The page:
This post follows on from the previous one, which focused on the Open Education Beginners Guide. In this I want to look at the citation network in more detail. To restate, this work arose from some initial research Viv Rolfe did, exploring the references for open education. Using a bibliographic search for “open education” and related terms, she identified a set of publications in the 1970s and 80s, which referenced earlier foundational work. This work was largely a product of the growth of open universities and distance learning. However, what is more latterly often meant by open education (particularly in the US) rarely relates to this earlier work.
Katy Jordan then did some excellent citation network analysis, whereby each paper links out to its references, creating a spreading activation network. We started by using an initial sample of 20 articles based on the following search: ((“open education”, “open learning”, openness)AND(history,definition)). She then:
- extracted references from each article into a spreadsheet listing ‘source’ and ‘target’ items, removing duplicates
- imported the CSV files into Gephi for network analysis
- conducted a further iteration of references that were cited by at least two of the original articles.
We then identified any gaps in the literature based on our collective expertise, and suggested further key references which might provide useful ‘seeds’. This gave a final network of 5,217 references from 172 articles. This gave the overall network shown below. You can explore a very fun and useful interactive version of this at Katy’s site which allows you to select each node (which corresponds to an article) and get citation and network info.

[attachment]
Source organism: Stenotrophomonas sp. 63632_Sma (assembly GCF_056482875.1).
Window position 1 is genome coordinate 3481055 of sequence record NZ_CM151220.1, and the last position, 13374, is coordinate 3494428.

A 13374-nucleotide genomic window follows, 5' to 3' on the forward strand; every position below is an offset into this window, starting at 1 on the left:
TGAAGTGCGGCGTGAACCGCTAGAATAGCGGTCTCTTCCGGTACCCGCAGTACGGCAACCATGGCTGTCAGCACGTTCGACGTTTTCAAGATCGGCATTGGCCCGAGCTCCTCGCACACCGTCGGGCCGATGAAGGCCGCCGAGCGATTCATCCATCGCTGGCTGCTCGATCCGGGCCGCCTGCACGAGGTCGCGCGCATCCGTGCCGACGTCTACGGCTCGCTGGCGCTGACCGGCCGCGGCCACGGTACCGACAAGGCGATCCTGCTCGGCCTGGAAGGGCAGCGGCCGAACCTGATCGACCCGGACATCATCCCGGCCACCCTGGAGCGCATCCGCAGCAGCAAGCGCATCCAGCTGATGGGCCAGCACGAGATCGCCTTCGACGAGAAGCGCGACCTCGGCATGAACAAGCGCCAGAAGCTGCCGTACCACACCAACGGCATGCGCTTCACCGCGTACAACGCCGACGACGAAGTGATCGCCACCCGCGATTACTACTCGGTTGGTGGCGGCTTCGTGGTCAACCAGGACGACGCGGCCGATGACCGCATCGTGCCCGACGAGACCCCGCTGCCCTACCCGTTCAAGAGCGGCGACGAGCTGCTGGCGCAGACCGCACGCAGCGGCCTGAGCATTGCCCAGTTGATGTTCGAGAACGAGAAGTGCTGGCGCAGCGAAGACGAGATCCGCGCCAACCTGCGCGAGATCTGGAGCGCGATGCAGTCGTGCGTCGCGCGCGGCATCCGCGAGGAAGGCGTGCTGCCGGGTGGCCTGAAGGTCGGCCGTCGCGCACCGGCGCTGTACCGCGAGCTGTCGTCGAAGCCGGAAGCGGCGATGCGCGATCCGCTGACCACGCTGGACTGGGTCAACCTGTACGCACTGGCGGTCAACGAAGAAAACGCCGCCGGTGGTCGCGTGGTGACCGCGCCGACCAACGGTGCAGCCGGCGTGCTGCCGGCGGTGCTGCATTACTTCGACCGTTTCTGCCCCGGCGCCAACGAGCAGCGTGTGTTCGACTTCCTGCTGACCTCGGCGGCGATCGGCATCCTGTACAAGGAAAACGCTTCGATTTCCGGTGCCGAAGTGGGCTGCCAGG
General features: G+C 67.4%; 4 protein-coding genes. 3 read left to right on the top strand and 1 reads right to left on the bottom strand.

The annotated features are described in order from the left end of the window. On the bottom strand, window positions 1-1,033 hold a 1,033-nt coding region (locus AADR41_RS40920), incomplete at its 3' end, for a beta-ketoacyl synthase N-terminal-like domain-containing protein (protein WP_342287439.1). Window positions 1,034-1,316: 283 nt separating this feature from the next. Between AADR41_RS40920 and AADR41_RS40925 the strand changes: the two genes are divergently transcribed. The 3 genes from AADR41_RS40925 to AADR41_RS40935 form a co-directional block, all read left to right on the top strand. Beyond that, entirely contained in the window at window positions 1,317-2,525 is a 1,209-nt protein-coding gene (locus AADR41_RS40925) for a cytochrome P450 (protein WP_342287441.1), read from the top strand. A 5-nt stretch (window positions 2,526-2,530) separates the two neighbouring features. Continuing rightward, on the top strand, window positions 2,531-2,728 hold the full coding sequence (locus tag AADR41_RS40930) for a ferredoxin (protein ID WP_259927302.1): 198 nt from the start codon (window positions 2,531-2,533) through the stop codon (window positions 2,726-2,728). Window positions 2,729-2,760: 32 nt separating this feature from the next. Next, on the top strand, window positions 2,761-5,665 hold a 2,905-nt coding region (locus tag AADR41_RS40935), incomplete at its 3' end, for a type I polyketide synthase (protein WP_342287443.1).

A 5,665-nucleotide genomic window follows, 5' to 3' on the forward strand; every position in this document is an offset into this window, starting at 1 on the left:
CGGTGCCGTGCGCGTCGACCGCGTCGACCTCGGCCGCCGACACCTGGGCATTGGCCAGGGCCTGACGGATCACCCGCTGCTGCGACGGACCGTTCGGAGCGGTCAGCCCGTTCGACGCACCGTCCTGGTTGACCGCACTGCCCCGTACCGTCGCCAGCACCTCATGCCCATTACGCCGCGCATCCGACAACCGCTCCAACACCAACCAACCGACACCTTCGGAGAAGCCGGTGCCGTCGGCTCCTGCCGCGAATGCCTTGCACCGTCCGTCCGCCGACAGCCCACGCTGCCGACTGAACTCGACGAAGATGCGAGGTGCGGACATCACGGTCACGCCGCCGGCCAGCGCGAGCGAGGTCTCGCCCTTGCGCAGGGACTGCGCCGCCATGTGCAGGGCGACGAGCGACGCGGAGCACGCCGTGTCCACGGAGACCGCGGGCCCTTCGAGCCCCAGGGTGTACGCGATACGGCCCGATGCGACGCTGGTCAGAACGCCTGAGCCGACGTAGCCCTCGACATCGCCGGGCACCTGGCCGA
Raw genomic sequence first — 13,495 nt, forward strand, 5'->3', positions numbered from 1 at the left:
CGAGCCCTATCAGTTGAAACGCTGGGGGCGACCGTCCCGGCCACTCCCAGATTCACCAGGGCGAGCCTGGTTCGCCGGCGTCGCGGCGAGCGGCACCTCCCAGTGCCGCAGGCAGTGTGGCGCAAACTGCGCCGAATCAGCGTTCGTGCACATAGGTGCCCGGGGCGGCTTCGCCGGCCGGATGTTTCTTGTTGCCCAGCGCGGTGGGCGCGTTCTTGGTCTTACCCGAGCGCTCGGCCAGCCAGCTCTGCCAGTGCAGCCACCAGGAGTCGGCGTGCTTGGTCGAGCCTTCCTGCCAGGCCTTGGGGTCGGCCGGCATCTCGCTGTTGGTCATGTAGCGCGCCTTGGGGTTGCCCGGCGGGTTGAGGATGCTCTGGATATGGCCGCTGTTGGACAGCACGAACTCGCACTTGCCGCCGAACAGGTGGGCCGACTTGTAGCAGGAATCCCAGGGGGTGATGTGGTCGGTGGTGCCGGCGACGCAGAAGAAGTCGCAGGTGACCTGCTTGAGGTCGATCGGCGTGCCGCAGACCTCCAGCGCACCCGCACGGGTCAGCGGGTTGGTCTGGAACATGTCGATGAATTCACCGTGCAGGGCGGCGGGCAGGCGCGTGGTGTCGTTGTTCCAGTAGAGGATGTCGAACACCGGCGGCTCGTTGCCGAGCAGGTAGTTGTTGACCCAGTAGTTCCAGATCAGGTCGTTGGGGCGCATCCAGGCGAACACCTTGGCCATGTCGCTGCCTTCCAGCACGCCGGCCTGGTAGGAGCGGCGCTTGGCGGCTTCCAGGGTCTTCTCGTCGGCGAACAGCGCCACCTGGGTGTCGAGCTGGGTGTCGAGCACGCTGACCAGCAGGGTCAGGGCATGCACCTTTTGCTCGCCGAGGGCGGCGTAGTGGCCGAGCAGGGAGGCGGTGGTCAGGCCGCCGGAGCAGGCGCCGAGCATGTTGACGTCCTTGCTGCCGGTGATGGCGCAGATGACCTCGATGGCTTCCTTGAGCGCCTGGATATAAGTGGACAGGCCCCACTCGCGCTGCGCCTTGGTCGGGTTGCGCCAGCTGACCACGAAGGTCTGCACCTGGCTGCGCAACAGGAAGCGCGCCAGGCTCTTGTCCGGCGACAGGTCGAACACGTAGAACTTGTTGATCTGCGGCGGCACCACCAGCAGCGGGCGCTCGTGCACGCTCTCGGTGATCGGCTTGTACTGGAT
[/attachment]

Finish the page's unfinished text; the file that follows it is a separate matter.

This network provides a means of visualising the broader open education landscape. What does it tell us then? Firstly, it reinforces the sense that Viv had from her work, and our grumpy old people’s conversation later, that the main references for ‘traditional’ distance/open education (the bottom right) are rarely referenced by ‘later’ open ed movements of OER, MOOCs, etc. But it also highlights that there is not much overlap between any of the areas, that is they rarely share references, and as a result any common understanding. Open education in schools seems worryingly out on its own also, with little connection into the broader OER or Open Practice community. Some clustering is understandable, for instance the area of open access publishing has developed on its own path, and often relates to very specific issues of library practice. Similarly social media (academic use of Twitter for example), is probably a bridging topic into other areas, such as digital scholarship, network society, etc. You could imagine this network expanding from here into other areas.
My two take-aways though would be:
- There needs to be greater overlap and shared understanding between these groups
- Open practice seems to be an emerging area, and this may provide some of this ‘connective’ tissue between the various domains.
It’s worth stressing some of the limitations of this study (the starting sample could be bigger, the starting references will influence the resulting network, further iterations could be implemented) – it should be seen as a starting point, rather than the definitive mapping. But nevertheless it provides a useful means of both approaching a topic, and thinking about the broader open education community.